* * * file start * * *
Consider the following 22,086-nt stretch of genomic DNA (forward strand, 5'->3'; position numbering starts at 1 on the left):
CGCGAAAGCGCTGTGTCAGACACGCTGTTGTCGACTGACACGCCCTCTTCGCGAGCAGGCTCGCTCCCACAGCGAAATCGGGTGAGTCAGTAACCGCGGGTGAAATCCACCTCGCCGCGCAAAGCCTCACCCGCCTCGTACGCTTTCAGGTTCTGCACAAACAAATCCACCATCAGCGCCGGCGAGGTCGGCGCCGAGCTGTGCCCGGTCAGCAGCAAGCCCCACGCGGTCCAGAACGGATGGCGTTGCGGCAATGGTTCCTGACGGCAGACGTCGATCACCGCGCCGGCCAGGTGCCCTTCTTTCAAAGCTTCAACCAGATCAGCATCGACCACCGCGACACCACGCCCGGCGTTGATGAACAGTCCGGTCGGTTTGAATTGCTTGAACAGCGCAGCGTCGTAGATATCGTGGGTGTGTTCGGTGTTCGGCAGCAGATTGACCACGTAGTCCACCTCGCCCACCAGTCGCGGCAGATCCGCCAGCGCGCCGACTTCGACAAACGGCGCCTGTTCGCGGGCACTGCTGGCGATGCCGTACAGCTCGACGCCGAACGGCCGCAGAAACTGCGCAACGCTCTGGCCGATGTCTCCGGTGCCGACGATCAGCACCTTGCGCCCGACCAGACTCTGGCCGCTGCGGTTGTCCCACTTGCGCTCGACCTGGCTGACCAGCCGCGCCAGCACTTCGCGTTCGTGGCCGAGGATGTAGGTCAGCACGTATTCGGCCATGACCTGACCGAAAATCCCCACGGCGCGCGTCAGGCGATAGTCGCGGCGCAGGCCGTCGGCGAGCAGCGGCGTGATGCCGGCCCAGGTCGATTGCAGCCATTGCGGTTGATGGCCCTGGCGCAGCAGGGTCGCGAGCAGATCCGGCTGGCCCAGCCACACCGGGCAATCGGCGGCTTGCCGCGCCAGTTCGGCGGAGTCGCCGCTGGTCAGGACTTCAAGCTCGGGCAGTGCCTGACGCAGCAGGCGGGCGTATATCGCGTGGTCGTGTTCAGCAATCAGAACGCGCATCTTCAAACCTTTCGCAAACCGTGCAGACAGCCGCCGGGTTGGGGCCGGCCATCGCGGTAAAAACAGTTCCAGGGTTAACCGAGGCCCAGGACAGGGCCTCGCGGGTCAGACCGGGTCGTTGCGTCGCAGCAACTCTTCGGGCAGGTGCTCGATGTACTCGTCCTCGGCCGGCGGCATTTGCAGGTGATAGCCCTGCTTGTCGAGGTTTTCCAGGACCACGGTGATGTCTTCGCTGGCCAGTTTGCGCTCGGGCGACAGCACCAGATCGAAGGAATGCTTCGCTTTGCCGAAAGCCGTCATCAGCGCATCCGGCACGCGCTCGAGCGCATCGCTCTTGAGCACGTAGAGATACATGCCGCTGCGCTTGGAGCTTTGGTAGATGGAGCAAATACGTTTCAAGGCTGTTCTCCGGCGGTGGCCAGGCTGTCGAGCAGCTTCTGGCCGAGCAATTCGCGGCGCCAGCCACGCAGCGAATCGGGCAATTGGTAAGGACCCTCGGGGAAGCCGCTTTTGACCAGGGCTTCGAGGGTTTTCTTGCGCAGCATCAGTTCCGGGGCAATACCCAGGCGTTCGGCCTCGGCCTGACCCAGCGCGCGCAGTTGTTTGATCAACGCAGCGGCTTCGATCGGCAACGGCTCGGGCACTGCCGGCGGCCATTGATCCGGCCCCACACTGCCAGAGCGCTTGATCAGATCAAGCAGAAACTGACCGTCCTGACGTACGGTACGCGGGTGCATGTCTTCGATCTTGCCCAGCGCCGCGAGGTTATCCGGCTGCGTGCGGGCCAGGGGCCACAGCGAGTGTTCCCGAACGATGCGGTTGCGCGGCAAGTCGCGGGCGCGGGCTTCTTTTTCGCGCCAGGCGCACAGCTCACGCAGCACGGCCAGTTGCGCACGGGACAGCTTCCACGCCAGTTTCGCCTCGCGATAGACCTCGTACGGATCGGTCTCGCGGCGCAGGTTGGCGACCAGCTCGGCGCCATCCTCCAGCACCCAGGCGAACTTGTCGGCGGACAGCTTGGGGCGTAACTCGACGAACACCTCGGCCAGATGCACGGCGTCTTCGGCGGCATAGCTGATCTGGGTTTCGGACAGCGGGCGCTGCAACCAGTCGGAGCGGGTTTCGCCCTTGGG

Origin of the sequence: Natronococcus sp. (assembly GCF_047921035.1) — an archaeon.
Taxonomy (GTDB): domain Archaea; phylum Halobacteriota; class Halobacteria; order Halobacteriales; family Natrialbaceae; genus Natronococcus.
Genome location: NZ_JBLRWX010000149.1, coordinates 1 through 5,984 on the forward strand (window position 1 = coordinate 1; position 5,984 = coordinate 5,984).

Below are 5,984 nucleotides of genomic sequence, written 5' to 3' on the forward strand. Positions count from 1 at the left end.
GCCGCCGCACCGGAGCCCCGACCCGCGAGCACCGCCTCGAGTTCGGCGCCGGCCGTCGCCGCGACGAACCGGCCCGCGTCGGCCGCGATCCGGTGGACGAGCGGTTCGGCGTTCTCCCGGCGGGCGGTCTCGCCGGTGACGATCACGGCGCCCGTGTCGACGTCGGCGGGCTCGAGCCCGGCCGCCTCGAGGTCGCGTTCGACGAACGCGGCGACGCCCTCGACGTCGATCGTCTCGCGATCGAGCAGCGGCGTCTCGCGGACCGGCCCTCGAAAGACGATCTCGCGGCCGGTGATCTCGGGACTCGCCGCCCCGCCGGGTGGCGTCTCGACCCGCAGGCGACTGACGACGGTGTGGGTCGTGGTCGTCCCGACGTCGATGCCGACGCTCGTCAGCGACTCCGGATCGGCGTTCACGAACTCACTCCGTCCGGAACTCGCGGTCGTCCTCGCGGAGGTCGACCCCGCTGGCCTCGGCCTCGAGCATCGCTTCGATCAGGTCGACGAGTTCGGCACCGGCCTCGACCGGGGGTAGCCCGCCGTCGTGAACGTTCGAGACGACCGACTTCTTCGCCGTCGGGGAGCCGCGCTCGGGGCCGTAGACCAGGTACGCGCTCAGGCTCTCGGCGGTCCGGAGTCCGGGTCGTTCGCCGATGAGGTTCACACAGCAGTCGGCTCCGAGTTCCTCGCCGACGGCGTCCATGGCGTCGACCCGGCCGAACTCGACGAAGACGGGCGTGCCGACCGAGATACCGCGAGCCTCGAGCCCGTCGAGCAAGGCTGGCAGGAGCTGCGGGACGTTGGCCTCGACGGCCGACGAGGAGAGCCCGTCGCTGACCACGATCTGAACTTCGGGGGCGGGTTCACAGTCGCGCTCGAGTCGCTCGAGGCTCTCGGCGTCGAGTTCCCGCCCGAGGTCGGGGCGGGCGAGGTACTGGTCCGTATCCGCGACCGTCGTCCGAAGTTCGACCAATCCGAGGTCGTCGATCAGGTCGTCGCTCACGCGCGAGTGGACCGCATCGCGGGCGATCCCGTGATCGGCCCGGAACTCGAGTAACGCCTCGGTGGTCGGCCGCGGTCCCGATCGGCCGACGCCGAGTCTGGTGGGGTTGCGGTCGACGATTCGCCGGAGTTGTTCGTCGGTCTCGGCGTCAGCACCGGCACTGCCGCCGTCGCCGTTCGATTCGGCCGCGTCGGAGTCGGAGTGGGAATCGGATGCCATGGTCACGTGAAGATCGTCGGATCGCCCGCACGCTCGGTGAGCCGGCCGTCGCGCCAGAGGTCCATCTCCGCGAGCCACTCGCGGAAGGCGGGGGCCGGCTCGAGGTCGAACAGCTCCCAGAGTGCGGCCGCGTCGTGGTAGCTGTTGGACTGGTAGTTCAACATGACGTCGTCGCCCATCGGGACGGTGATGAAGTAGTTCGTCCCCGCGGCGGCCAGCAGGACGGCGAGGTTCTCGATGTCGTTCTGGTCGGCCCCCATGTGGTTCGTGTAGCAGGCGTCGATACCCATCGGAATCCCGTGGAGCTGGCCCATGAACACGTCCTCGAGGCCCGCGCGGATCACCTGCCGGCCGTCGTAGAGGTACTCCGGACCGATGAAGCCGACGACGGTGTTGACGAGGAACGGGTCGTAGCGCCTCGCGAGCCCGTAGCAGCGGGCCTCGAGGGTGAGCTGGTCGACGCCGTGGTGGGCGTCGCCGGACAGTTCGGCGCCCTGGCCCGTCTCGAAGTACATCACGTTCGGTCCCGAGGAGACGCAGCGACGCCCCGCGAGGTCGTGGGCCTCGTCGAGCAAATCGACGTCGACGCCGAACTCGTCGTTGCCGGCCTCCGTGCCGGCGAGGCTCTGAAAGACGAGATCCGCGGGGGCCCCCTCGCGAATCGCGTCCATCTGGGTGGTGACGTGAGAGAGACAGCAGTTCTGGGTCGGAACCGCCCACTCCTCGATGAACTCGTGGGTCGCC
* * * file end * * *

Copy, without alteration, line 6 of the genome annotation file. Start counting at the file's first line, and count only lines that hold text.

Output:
Below are 5,984 nucleotides of genomic sequence, written 5' to 3' on the forward strand. Positions count from 1 at the left end.